Glasses Fitted by Mail 247
If I had so much difficulty in prescribing the proper glasses under favorable conditions, how could I be ex pected to fit a patient whom I could not even see? The waiter was deferentially persistent, however. He had more faith in my genius than I had, and as his mother was nearing the end of her life, he was very anxious to gratify her last wishes. So, like the unjust judge of the parable, I yielded at last to his importunity, and wrote a prescription for convex 3.00 D. S. The young man ordered the glasses and mailed them to his mother, and by return mail came a very grateful letter stating that they were perfectly satisfactory.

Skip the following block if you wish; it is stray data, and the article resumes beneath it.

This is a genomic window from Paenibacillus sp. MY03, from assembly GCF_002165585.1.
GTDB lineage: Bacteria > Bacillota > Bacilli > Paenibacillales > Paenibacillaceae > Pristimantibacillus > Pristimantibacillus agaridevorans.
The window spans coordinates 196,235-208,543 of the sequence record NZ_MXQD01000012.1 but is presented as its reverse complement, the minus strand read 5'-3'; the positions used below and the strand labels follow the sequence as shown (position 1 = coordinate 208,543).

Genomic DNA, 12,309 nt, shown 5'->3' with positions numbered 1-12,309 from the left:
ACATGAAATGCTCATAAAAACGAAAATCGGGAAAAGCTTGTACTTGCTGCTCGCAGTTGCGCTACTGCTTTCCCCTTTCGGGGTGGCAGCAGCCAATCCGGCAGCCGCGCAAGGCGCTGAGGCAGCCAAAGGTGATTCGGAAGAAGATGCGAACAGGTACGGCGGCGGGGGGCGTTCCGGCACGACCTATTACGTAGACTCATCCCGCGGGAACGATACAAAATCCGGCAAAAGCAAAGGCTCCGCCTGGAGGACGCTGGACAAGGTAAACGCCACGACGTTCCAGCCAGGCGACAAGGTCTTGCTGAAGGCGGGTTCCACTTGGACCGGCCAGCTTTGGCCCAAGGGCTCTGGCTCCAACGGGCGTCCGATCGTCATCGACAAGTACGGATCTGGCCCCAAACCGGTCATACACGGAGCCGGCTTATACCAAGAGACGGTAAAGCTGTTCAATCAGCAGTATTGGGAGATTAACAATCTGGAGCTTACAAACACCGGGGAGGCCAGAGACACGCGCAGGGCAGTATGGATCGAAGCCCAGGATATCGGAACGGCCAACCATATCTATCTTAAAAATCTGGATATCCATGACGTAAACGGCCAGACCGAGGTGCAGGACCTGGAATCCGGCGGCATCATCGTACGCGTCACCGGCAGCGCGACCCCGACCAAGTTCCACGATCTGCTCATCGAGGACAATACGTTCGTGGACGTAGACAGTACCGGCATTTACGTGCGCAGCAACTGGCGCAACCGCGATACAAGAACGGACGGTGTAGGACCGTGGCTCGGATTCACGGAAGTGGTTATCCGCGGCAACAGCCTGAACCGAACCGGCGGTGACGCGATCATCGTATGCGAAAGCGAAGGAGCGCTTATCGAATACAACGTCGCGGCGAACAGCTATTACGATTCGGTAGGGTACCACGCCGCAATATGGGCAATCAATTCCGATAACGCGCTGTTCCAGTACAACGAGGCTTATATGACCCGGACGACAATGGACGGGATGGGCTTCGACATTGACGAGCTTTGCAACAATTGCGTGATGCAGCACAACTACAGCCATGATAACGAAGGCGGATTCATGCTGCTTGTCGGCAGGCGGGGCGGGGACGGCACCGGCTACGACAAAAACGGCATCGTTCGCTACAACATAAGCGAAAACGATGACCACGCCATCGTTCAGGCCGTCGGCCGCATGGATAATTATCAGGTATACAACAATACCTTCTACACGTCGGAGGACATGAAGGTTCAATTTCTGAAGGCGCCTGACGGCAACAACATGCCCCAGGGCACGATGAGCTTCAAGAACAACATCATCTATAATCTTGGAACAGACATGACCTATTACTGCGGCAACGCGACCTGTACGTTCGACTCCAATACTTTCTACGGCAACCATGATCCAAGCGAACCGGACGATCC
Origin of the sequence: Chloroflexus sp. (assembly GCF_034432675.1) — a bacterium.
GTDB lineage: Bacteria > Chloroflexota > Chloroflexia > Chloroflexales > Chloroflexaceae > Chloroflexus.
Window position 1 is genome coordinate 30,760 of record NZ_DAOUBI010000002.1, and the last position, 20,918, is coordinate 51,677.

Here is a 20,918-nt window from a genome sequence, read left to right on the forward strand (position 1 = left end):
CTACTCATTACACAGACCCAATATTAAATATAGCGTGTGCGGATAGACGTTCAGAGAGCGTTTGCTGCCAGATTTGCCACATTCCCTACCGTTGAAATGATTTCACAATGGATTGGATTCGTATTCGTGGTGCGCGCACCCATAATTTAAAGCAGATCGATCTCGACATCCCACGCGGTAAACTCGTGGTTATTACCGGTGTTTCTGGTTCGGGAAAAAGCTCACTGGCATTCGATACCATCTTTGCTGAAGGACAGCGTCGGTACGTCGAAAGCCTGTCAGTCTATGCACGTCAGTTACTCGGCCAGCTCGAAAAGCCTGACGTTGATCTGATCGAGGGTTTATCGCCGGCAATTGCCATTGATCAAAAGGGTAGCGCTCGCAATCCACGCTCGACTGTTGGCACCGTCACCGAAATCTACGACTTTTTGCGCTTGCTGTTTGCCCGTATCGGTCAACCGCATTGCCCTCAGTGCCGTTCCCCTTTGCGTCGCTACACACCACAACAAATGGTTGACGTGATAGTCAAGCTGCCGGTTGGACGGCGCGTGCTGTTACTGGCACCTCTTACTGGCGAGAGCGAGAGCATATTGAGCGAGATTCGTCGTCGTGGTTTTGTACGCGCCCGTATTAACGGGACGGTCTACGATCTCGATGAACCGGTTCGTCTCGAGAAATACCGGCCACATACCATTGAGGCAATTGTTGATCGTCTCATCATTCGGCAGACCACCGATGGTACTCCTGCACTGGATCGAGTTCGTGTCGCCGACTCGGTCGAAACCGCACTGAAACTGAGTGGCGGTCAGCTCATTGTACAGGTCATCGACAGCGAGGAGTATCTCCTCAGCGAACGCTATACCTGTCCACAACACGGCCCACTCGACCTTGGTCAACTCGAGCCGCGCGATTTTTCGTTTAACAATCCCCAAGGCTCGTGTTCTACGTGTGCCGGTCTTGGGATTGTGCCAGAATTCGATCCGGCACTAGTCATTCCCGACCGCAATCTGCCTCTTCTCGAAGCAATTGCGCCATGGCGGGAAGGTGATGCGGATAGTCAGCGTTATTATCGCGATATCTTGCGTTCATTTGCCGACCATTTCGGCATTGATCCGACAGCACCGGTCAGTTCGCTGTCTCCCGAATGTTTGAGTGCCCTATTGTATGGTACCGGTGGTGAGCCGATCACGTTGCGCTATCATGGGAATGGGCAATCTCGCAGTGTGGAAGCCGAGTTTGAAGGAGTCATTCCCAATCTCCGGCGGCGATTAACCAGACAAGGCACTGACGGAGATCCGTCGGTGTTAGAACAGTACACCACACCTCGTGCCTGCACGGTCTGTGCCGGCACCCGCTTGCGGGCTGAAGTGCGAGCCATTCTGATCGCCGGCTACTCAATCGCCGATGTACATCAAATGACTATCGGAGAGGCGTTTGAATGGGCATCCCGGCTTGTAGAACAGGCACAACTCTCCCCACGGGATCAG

A little later the patient wrote that she couldn't see objects at the distance that were perfectly plain to other people, and asked if some glasses couldn't be sent that would make her see at the distance as well as she did at the near-point. This seemed a more difficult proposition than the first one; but again the son was persistent, and I myself could not get the old lady out of my mind. So again I decided to do what I could. The waiter had told me that his mother had read her Bible long after the age of forty. Therefore I knew she could not have much hypermetropia, and was probably slightly myopic. I knew also that she could not have much astigmatism, for in that case her sight would always have been no ticeably imperfect. Accordingly I told her son to ask her to measure very accurately the distance between her eyes and the point at which she could read her Bible best with her glasses, and to send me the figures. In due time I received, not figures, but a piece of string about a quarter of an inch in diameter and exactly ten inches long. If the patient's vision had been normal for the distance, I knew that she would have been